I’ve been waiting for a profound thought for a first blog.  It’s been a few weeks, so I’m giving up and starting with a not-so-profound thought, else I’ll never get started with this whole “blogging” thing.

So here’s an entry about a persistent, bad translational decision that I find in Hebrews 10:24:

CEB: “Let’s also think about how to motivate each other to show love and to do good works.”

ESV:  “and let us consider how to stir up one another to love and good works”

NIV: “And let us consider how we may spur one another on toward love and good deeds”

NRS “And let us consider how to provoke one another to love and good deeds”

Common to all of these translations is the idea that the author of Hebrews is calling upon the hearers to apply themselves to getting other Christians to do their job better.  The purpose of our “considering” the other is to get the other to show love and to invest himself or herself in acts of kindness to a greater degree.  This requires, however, importing the idea of “how to motivate” into the text between “let us consider” and “one another.”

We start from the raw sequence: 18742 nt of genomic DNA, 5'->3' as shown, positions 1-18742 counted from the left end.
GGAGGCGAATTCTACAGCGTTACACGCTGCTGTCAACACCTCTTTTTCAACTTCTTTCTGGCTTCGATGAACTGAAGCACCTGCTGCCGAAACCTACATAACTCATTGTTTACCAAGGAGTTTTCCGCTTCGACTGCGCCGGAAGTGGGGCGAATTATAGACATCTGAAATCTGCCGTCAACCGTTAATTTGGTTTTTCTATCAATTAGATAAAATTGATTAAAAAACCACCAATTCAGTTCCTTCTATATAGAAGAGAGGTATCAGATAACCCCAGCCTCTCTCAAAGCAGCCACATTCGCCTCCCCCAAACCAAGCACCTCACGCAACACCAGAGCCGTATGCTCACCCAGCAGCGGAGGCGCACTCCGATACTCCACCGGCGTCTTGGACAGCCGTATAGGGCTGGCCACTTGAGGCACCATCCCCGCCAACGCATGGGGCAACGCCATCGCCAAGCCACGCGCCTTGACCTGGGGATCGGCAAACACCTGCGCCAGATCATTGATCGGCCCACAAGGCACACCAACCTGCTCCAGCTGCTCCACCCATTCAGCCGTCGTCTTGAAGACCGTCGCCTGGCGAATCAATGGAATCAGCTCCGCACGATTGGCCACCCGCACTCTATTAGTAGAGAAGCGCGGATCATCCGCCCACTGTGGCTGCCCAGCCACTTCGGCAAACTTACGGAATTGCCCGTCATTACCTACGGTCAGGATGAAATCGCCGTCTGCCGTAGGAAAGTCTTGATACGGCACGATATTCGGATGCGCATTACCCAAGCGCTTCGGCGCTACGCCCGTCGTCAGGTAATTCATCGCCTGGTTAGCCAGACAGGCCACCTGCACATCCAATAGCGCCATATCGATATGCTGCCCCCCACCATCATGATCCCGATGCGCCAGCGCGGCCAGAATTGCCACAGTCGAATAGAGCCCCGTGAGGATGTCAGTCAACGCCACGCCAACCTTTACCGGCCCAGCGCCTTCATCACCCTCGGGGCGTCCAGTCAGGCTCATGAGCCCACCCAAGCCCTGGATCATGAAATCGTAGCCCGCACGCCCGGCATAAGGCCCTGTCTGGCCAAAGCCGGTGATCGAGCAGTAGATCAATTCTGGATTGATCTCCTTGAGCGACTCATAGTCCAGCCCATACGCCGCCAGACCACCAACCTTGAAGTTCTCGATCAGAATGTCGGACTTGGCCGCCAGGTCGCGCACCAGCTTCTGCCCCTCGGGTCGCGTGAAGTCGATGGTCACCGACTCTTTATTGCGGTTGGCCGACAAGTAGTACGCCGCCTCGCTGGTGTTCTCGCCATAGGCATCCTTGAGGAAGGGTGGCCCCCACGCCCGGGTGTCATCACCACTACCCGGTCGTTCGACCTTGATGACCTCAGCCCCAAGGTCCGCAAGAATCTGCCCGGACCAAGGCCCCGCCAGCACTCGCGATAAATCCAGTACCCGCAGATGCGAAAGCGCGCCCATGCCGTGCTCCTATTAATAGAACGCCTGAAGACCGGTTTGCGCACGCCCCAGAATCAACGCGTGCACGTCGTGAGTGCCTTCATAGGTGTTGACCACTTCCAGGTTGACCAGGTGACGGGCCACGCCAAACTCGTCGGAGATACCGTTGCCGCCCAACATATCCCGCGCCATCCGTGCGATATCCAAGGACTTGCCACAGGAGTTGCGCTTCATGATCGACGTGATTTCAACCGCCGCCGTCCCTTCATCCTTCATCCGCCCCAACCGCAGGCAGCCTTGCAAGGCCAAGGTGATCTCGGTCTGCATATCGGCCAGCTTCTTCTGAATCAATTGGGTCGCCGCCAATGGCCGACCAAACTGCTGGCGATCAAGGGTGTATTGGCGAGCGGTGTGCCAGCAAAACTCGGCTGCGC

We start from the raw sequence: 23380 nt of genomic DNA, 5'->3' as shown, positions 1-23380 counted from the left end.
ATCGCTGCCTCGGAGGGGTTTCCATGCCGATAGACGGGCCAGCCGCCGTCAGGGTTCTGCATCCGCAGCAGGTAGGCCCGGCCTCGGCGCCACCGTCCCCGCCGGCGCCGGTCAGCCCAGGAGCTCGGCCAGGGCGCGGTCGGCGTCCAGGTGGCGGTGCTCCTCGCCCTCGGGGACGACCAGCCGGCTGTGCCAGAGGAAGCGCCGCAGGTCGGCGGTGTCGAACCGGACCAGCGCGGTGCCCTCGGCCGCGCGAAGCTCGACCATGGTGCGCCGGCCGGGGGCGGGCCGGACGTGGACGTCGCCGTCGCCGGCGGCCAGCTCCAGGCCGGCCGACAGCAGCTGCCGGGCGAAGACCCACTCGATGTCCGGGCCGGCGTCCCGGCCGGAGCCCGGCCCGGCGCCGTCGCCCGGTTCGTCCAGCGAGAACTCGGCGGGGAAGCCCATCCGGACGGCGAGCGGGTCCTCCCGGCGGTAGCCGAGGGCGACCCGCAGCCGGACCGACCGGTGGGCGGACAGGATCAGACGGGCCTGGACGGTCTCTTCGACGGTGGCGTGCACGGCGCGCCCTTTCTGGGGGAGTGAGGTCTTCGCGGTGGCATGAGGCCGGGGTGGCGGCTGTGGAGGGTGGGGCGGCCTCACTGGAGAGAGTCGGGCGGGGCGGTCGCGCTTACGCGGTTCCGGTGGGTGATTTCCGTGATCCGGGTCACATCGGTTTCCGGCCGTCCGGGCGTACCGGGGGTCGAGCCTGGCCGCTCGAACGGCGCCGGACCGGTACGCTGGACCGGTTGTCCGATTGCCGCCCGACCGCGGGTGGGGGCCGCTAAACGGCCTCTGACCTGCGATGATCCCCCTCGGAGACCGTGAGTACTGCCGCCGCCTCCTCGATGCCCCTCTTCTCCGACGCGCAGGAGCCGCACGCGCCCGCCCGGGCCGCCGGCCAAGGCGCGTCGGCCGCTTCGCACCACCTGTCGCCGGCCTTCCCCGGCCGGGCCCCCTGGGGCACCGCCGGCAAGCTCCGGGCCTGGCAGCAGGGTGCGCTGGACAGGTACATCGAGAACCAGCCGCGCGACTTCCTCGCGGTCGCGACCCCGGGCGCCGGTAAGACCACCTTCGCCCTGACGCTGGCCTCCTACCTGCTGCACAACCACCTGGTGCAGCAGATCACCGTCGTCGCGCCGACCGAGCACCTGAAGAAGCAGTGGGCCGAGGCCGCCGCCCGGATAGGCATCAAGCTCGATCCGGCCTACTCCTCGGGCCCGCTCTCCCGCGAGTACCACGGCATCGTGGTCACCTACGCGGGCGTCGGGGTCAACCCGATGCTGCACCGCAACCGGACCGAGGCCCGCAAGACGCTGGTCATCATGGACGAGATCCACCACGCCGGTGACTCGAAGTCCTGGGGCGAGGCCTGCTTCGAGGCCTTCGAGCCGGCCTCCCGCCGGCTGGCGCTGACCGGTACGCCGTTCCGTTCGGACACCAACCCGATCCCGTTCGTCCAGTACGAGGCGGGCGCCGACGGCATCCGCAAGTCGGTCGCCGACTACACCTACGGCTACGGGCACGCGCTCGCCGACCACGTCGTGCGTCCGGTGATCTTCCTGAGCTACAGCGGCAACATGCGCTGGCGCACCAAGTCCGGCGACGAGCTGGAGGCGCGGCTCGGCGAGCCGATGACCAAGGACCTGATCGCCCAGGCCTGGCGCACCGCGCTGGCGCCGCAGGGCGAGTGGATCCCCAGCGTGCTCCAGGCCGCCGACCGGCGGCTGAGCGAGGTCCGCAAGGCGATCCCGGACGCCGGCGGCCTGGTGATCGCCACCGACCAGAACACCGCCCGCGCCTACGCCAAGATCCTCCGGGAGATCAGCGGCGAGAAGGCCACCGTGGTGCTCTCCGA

The author’s meaning is really much more profound and simple.  The only verb in the clause is κατανοῶμεν, “let us keep considering,” “let us keep observing, noticing.”  “One another” is the object of this verb; “a paroxysm of love and good works” is the purpose or result of the action (taking εἰς in its purposive sense).  He’s calling each Christian to notice his or her fellow disciples, to look closely at them, their struggles, their challenges, to really “see” them with a result to investing in them.  Really seeing is the birth of caring, which gives birth, in turn, to purposeful action to help the other bear his or her load and share in the good that God desires for him or her.

So I would suggest we read this verse, proclaim this verse, and, in the future, translate this verse as follows:

“Let us keep thinking about one another, resulting in an outburst of love and good works,”

or, in “Message” or “Voice” mode, “Let’s continue to look — to really look — at one another, so that we will love and do good for one another all the more.”

It’s about each one of us responding to the other, not getting the other to respond to third parties.